Like chapter 7 bankruptcy, the mark of a chapter 13 bankruptcy remains on your credit score for several years, making it difficult to take out new lines of credit.

What Can They Take?


In chapter 13 bankruptcy they can’t take a thing. This isn’t where you admit you have to make a fresh start. It’s simply admitting you need legal intervention to help you pay off your debts. You can agree to sell something, like a car or furniture, to make the deal better for yourself, but it isn’t always necessary.

In the case of a chapter 7 bankruptcy, they can take anything of sufficient value. A bank could seize property, but in many states your primary residence is protected. Despite the equity, it’s likely the bankruptcy could still force a sale of your home so the creditors can recover their money.

You can lose your vehicle unless the court deems it essential to your livelihood. You can also keep trade tools for your work, but this only applies to a certain value. Anything above this value can be sold.

Your furniture and personal belongings are normally exempt from being sold off to collect a debt. Expensive jewelry and large items like plasma televisions and high-tech computers can be sold if they’re worth enough.

If you’re filing for either type of bankruptcy, it’s strongly recommended you employ a bankruptcy lawyer to help with the process. Through professional legal guidance, you can get you a more favorable deal and potentially help you retain many of your possessions.

About the Author:
Ashley Parker has worked with many bankruptcy lawyers and financial advisors over the years. She regularly educates people on the differences between chapter 7 and 13 bankruptcies. As one of many chapter 7 attorneys, she recommends her clients try to opt for chapter 13, if at all possible.


Tuesday, April 23, 2013

When To File For Bankruptcy - Seven Tips

Bankruptcy is a last resort for many people. Debt is sometimes quite difficult to get out of, and no amount of saving or investment is going to help you in this regard. If you are thinking of filing for bankruptcy, however, it is important to take a few things into consideration. 

Bankruptcy is essentially a legal status that you will take when you are unable to pay debts to your creditors. A lot of the time, bankruptcy is usually going to be imposed on an individual via a court order. Some people may see that it is best for themselves to take bankruptcy on their own in order to avoid having to pay off the large debts that they have acquired.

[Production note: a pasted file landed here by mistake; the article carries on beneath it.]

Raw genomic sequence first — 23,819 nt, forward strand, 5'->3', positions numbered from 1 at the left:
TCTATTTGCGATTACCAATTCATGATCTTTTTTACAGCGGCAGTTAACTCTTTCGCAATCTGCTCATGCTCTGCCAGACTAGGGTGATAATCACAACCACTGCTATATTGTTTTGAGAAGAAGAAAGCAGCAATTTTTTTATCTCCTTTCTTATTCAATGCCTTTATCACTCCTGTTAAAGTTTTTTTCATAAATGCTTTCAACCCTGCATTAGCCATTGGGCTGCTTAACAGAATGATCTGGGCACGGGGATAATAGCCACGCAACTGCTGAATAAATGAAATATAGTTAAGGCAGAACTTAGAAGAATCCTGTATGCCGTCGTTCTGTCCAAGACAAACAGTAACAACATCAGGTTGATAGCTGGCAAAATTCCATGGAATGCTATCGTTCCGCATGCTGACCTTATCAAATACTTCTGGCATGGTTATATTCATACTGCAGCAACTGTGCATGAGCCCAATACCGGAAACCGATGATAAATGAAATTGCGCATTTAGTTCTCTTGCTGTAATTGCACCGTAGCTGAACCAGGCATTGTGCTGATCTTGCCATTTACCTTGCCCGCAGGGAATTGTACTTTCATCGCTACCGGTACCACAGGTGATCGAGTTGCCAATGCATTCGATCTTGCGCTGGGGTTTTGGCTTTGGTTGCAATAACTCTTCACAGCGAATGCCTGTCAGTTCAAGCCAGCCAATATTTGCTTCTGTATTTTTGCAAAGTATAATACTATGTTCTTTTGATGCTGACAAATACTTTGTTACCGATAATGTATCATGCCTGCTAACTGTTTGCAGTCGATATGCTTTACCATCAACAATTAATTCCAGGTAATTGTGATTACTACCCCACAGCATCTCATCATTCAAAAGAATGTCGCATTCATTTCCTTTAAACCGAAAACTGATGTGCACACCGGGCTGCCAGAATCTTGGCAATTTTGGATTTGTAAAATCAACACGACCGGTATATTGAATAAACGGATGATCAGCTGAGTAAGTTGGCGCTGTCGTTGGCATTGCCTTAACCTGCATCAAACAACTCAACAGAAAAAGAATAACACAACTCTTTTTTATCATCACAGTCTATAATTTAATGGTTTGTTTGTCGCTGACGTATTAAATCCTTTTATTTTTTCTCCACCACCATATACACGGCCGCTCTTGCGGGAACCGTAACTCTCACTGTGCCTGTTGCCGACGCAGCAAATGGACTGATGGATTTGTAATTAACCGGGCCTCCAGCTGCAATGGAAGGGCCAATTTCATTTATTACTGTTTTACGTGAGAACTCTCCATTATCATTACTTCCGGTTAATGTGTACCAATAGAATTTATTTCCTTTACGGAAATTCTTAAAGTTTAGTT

Creditors' Legal Rights


Bankruptcy does not mean that you can completely avoid your debts. It means that you can only make them wait for you to pay back your debts over time. Essentially, this is a way of buying you time.


Your Co-Signer


The co-signer to any loans that you have taken out is still going to be held responsible for anything that you cannot pay back. This is something that bankruptcy is not going to cover, so remember this.


Debt Collection


If you can go for bankruptcy, then you will be able to stop debt collection harassment. This is often one of the many reasons why many people will seriously consider taking this particular path.


Types


There are different types of bankruptcy that you can choose. If you want to find out more about them, then you are going to have to speak with your lawyer. He or she will be able to run you through the details so that you can make an informed choice when it comes to your financial decisions.


Discrimination


According to the law, you cannot be discriminated against by employers or other institutions just because you are bankrupt. This means that you will have legal protection and be able to get other work.


Cost


There are going to be costs involved when it comes to declaring yourself bankrupt. Each case is going to have a different cost attached to it, though most of the time these are going to be the same. The fees usually fall between $150 and $200.


Your Credit Rating


Your filing for bankruptcy is something that is going to remain on your credit rating for at least ten years. This is why it is important to take everything into account when you decide to file for bankruptcy. If you are looking to buy a property within the next ten years, then this is going to end up being very difficult no matter how much money you have.

Make sure to keep all of these points in mind before you decide to take that step. This will ensure that you can make a proper, informed decision.

Author Bio:
Ashley is a professional writer. She is interested in writing finance, Money saving related articles.This is one such article which explains on how You can Avoid bankruptcy with Debt Management Counseling & Learn to control your finances by Credit card debt management programs.